Affleck has gone on record saying that Daredevil was an embarrassment and a generally awful experience for him. Harsh words, but he received so much criticism for the role that I don’t really blame him. What did I think of his performance?
Honestly, I think a lot of the hate Affleck got was unwarranted. There was an odd line delivery or two (“I don’t ask for mercy -- people ask me!”) but on the whole I felt he portrayed Matt Murdock fairly well. Take a look at the image up above, a still from a scene where Matt selects dollar bills from braille-marked sorting cases. With the vacant look in his eyes and the dreary impression of having done this a thousand times, I could easily buy Affleck as a blind man. Compared with the few actors I’ve seen portray blind characters -- including Jamie Foxx, Al Pacino, and Rutger Hauer -- I have to say I found Ben Affleck pretty damn convincing.
As Murdock’s costumed alter-ego, he does a decent job. He exhibits Daredevil’s pain and anger without going too overboard, although the red leather S&M costume makes it a little difficult to take him seriously at times.
Sorry, low blow. Couldn’t resist.
I can’t think of much else to say about Affleck. I have a lot of respect for the guy, and it’s a shame he’s come to resent this role so much. In my opinion, he fit the part and gave us a good portrayal of Matt Murdock.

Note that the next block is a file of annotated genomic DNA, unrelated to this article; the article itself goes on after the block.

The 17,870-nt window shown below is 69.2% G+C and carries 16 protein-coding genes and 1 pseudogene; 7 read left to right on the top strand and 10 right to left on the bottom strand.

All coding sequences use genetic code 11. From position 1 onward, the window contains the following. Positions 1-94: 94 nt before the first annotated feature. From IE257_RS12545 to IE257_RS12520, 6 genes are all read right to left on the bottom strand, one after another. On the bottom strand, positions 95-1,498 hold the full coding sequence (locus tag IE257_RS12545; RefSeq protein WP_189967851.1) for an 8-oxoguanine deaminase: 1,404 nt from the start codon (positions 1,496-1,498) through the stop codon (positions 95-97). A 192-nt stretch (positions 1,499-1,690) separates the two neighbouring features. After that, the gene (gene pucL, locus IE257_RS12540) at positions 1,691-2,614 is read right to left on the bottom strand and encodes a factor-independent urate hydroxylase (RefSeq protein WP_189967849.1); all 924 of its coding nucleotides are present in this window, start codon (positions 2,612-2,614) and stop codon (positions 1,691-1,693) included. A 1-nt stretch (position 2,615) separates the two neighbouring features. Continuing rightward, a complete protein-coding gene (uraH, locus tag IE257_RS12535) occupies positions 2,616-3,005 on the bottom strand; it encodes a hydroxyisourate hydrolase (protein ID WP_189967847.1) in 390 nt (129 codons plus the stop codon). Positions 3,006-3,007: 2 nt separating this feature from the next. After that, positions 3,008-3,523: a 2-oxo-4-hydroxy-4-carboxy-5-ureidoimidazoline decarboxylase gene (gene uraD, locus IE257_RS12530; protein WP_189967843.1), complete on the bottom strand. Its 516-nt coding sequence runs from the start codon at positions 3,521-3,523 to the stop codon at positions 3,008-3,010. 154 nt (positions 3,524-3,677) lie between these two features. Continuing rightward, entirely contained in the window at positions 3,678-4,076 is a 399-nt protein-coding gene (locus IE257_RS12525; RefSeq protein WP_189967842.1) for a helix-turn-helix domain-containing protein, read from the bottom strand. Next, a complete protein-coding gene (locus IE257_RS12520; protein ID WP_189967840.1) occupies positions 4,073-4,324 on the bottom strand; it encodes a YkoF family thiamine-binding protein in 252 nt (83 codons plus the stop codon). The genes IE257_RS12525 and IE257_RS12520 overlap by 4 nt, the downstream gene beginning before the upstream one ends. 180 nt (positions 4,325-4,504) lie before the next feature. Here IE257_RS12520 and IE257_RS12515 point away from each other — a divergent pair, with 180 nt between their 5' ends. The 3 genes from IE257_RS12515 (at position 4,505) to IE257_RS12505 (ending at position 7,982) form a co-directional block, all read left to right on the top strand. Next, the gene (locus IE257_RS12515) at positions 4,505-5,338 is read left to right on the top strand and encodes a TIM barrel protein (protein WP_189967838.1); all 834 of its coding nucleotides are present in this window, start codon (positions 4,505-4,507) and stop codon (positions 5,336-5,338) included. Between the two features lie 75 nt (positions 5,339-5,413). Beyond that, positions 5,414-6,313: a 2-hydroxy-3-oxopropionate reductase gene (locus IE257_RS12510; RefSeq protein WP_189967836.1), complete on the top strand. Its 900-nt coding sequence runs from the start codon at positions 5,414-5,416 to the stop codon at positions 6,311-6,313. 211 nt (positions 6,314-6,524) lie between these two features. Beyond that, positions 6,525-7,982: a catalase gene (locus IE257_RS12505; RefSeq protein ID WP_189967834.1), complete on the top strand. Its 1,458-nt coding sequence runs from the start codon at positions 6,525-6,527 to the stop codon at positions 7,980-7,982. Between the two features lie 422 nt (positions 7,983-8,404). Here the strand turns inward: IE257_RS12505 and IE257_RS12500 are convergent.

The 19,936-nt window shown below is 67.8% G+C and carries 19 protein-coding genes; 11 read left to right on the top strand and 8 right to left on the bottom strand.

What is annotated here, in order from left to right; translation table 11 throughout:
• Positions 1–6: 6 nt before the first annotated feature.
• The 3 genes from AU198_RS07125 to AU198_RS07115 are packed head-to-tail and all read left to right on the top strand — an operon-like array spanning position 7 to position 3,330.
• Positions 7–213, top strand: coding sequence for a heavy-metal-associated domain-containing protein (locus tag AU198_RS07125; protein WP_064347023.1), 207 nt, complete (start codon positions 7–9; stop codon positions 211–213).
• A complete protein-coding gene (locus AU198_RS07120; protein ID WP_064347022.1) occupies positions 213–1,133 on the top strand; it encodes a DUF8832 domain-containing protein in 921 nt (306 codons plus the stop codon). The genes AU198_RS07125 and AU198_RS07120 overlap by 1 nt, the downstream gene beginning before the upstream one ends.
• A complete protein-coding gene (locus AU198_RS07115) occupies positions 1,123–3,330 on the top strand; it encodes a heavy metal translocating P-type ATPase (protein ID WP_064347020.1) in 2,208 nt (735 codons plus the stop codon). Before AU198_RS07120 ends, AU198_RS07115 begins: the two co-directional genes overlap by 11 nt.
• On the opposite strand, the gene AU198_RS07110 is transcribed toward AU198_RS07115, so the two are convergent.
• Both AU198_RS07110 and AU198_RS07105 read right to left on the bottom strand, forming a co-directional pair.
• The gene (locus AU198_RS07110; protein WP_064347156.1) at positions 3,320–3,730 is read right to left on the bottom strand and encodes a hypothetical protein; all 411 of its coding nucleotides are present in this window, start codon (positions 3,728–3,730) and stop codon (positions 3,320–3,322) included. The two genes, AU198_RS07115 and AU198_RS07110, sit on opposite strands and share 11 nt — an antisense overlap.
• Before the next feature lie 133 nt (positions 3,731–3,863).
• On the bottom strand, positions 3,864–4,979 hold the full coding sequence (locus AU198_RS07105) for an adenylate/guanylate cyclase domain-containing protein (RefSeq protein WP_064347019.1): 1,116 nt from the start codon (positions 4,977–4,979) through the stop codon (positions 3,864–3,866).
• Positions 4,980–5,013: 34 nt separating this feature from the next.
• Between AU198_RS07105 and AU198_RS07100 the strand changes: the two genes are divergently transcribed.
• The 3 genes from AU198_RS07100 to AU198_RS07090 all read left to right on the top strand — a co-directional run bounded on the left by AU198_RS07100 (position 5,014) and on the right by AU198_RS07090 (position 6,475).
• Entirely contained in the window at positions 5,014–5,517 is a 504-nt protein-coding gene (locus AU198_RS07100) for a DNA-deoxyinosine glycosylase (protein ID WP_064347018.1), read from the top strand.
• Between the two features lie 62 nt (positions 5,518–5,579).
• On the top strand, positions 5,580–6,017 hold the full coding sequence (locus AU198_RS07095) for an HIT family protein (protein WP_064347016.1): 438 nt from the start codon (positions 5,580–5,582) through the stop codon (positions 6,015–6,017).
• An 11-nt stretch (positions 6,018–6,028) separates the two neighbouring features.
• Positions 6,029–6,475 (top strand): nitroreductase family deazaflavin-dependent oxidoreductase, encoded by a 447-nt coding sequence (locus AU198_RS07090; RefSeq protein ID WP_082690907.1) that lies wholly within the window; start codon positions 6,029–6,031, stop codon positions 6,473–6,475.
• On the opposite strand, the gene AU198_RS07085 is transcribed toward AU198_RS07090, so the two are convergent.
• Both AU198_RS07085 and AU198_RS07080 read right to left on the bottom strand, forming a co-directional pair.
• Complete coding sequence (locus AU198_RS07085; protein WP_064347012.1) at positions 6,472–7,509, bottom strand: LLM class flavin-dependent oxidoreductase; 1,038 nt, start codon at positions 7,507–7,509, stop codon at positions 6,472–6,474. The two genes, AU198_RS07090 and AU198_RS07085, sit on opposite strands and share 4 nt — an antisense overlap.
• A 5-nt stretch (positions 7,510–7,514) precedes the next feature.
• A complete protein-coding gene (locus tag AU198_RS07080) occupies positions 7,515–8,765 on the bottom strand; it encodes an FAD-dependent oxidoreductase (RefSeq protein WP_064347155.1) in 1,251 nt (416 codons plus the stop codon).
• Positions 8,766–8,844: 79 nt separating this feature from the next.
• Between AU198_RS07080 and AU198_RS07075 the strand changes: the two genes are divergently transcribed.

Unfortunately I can’t quite say the same for Jennifer Garner as Matt’s love interest, Elektra Natchios. Don’t get me wrong, Garner did alright with the material she was given (which makes me think this was more a fault with the writing than the acting), but she certainly was no Elektra.
Fans of Daredevil will know that Elektra was a college flame of Murdock’s who eventually resurfaces in New York as an assassin. Her character is further developed in Frank Miller’s “Elektra - Assassin” limited series, and her relationship with Matt is given a bit more depth in “The Man Without Fear,” also written by Miller. In the latter, the two characters seem to be attracted to each other for their mutual tendency to “live on the edge.” Matt claims to love her, but to me these claims always came off as the bold declarations of a kid who’s just experiencing his first romance. Their relationship is, after all, characterized mostly by rooftop parkour and frantic sex. I never got the sense that they cared for each other quite as deeply as, say, Matt and Karen Page. Maybe that’s just me, but even if my perception about the Daredevil/Elektra dynamic is way off the mark, I know that Elektra alone was not portrayed very well in the movie.
In the comics, Elektra is an incredibly cold and detached character. While reading “The Man Without Fear” and “Elektra - Assassin,” there were even moments where I had to question her sanity. To me, she’s the epitome of a femme fatale -- beautiful, but also ruthless and cold-blooded. Jennifer Garner plays Elektra as quite the opposite. In Daredevil, she’s got the same innocent, “girl-next-door” sort of vibe that Emma Stone had in The Amazing Spider-Man. Now that works just fine for Amazing Spider-Man, since Gwen Stacy is supposed to be an innocent girl-next-door type. Elektra is a killer!